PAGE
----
Leen is an entrepreneur and director of ICP Europe in Rotterdam. He is married to Marleen and has four daughters; he unintentionally became a businessman, and at the moment he works with startups in Europe. It turns out that this has a lot to do with church planting. Four questions.

Why did you as a businessman partly switch to ICP?

After I sold my first company, in 2019, I slowly realized that life is more than working and making money. I enjoy being an entrepreneur. The people you meet, traveling, the excitement of the risks you take, thinking about strategies, etcetera. At the same time, I am very aware everything is finite. Recently, I heard an elderly Christian businessman say, “I am sure there is no money in heaven.” He is right, it is senseless to want to become the richest man at the cemetery. That is why I intend to spend half my time on other things than entrepreneurship. That is how I got involved with ICP in planting new church communities. I am deeply convinced communities are vital for society to function well. It is a kind of ‘home’ for people, a place of safety, identity, and recognition. Now that Europe is becoming more and more diverse in its population, I believe Christian faith can form an important connecting factor in the future. I see that in fact happening already in the intercultural congregation of Rotterdam, where I also am part of a community.

Are business and church planting not two separate worlds?

Now that I have been involved in the ICP work for one year, I am seeing many similarities between entrepreneurship and church planting. Both involve acting in surroundings full of uncertainty. You have to be creative, take risks, try things, make many contacts, and have a positive attitude about life. My work for startups and for ICP really do overlap. Of course, there also are differences. The church does not belong to the church planter, but to Jesus. It is a lot less man-made than a business. I believe, though, that leadership and levelheadedness are good qualities to be used in the church. In that sense, I will not overstate the differences.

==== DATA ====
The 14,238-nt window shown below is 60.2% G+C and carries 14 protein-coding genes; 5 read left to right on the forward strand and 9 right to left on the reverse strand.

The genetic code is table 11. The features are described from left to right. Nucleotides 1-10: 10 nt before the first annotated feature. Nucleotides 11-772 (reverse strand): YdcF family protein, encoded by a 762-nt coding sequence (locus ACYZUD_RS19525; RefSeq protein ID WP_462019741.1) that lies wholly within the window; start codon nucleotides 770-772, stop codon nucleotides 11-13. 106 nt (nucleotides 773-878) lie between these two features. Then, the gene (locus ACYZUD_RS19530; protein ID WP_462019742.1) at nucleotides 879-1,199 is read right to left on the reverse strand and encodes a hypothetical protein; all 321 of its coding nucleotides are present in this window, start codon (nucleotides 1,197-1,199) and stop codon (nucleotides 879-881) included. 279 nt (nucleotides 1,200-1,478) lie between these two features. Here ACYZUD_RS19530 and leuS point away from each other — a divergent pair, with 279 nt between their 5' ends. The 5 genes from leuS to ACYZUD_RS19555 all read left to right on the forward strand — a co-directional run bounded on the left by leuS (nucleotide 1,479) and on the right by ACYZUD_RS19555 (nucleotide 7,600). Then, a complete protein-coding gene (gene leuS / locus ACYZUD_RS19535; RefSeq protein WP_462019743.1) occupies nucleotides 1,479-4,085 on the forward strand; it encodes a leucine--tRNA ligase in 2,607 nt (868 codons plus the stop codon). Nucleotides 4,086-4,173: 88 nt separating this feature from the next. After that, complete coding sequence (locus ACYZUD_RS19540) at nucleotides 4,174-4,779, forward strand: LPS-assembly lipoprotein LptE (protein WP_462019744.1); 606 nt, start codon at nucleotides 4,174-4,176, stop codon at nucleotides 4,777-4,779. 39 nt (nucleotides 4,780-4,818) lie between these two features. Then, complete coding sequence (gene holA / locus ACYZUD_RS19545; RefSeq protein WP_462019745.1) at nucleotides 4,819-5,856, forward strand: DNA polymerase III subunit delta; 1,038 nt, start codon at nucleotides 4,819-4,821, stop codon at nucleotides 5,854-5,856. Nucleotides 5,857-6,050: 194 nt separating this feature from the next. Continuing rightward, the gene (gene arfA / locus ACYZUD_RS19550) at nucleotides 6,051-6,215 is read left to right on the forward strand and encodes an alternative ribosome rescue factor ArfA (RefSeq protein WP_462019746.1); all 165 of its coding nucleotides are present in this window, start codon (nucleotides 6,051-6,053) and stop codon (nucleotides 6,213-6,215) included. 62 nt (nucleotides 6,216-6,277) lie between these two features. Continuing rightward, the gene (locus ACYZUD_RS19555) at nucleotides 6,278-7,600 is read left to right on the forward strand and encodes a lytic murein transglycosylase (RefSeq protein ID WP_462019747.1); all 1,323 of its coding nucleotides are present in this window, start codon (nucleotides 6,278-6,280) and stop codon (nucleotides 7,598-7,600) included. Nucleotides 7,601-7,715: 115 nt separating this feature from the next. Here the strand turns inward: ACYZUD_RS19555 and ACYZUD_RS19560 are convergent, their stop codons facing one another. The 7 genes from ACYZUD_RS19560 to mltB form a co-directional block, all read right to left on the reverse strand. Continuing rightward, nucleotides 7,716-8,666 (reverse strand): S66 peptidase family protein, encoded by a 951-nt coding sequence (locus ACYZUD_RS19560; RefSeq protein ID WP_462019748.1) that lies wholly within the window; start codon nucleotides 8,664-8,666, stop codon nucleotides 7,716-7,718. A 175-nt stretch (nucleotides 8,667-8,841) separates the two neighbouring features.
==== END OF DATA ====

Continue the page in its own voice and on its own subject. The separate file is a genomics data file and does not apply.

What can a church planter learn from an entrepreneur?

Be creative. If plan A does not work, use plan B and then plan C. Do it step by step. Don’t go walking around distributing flyers all day in a different city or faraway land, just look for a job or start a business. Begin small, with a weekly meal or organize an Alpha Course.

Research what works and what does not. It is not smart to reinvent the wheel. Get trained and mentored by people who have done it before.

Suppose you and a team would start a church plant. What would this look like?

I like that question. First, I think I would look for a few good people to work with. I would make sure we have an awful lot of fun together. Hopefully, this would attract new people. Also, I would start small, with a few fun activities. I would use social media, organize something for the neighborhood, maybe do some volunteer work, be in prayer and be led by the Holy Spirit, become a member of a sports club, sign up with a church planting organization (such as ICP), provide enough income by working, so I can support myself without being dependent on others.

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